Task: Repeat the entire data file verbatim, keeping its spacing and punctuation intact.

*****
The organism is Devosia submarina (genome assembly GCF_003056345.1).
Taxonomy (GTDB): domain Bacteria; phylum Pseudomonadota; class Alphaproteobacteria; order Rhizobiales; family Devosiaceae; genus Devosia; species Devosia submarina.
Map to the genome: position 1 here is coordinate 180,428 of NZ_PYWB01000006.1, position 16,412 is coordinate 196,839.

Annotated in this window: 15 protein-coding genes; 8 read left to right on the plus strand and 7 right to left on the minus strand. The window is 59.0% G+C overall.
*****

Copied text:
The organism is Devosia submarina (genome assembly GCF_003056345.1).
Taxonomy (GTDB): domain Bacteria; phylum Pseudomonadota; class Alphaproteobacteria; order Rhizobiales; family Devosiaceae; genus Devosia; species Devosia submarina.
Map to the genome: position 1 here is coordinate 180,428 of NZ_PYWB01000006.1, position 16,412 is coordinate 196,839.

Annotated in this window: 15 protein-coding genes; 8 read left to right on the plus strand and 7 right to left on the minus strand. The window is 59.0% G+C overall.